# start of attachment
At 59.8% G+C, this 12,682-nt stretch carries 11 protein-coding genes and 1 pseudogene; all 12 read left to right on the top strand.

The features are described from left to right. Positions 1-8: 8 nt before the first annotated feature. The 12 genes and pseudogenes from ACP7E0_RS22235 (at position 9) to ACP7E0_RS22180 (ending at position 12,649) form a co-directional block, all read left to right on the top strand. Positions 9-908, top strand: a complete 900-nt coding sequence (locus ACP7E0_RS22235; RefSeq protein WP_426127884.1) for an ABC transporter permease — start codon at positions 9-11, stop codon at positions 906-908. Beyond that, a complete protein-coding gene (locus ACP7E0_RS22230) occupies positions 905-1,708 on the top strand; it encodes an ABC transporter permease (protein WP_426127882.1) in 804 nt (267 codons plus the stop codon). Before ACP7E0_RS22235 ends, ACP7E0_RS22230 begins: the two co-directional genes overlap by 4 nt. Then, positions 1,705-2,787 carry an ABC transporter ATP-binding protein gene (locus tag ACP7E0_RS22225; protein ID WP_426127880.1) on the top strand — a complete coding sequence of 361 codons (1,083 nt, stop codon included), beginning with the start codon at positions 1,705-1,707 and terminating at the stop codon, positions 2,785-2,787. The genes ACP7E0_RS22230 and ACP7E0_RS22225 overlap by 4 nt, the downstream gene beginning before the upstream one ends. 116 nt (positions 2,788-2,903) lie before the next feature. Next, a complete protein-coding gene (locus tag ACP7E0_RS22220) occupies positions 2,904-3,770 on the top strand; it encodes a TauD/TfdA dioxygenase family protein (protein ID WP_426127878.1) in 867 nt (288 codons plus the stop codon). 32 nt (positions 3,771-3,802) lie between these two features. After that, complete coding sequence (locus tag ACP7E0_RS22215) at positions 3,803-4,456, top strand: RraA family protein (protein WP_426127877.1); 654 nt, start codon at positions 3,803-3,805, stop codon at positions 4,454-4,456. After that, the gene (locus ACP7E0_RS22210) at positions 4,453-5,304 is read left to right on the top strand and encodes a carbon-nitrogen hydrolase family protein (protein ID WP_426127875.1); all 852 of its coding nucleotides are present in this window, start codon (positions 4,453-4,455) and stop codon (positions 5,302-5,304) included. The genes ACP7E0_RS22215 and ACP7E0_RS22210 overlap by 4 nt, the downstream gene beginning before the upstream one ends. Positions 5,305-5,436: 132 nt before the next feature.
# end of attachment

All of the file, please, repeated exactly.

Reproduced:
At 59.8% G+C, this 12,682-nt stretch carries 11 protein-coding genes and 1 pseudogene; all 12 read left to right on the top strand.

The features are described from left to right. Positions 1-8: 8 nt before the first annotated feature. The 12 genes and pseudogenes from ACP7E0_RS22235 (at position 9) to ACP7E0_RS22180 (ending at position 12,649) form a co-directional block, all read left to right on the top strand. Positions 9-908, top strand: a complete 900-nt coding sequence (locus ACP7E0_RS22235; RefSeq protein WP_426127884.1) for an ABC transporter permease — start codon at positions 9-11, stop codon at positions 906-908. Beyond that, a complete protein-coding gene (locus ACP7E0_RS22230) occupies positions 905-1,708 on the top strand; it encodes an ABC transporter permease (protein WP_426127882.1) in 804 nt (267 codons plus the stop codon). Before ACP7E0_RS22235 ends, ACP7E0_RS22230 begins: the two co-directional genes overlap by 4 nt. Then, positions 1,705-2,787 carry an ABC transporter ATP-binding protein gene (locus tag ACP7E0_RS22225; protein ID WP_426127880.1) on the top strand — a complete coding sequence of 361 codons (1,083 nt, stop codon included), beginning with the start codon at positions 1,705-1,707 and terminating at the stop codon, positions 2,785-2,787. The genes ACP7E0_RS22230 and ACP7E0_RS22225 overlap by 4 nt, the downstream gene beginning before the upstream one ends. 116 nt (positions 2,788-2,903) lie before the next feature. Next, a complete protein-coding gene (locus tag ACP7E0_RS22220) occupies positions 2,904-3,770 on the top strand; it encodes a TauD/TfdA dioxygenase family protein (protein ID WP_426127878.1) in 867 nt (288 codons plus the stop codon). 32 nt (positions 3,771-3,802) lie between these two features. After that, complete coding sequence (locus tag ACP7E0_RS22215) at positions 3,803-4,456, top strand: RraA family protein (protein WP_426127877.1); 654 nt, start codon at positions 3,803-3,805, stop codon at positions 4,454-4,456. After that, the gene (locus ACP7E0_RS22210) at positions 4,453-5,304 is read left to right on the top strand and encodes a carbon-nitrogen hydrolase family protein (protein ID WP_426127875.1); all 852 of its coding nucleotides are present in this window, start codon (positions 4,453-4,455) and stop codon (positions 5,302-5,304) included. The genes ACP7E0_RS22215 and ACP7E0_RS22210 overlap by 4 nt, the downstream gene beginning before the upstream one ends. Positions 5,305-5,436: 132 nt before the next feature.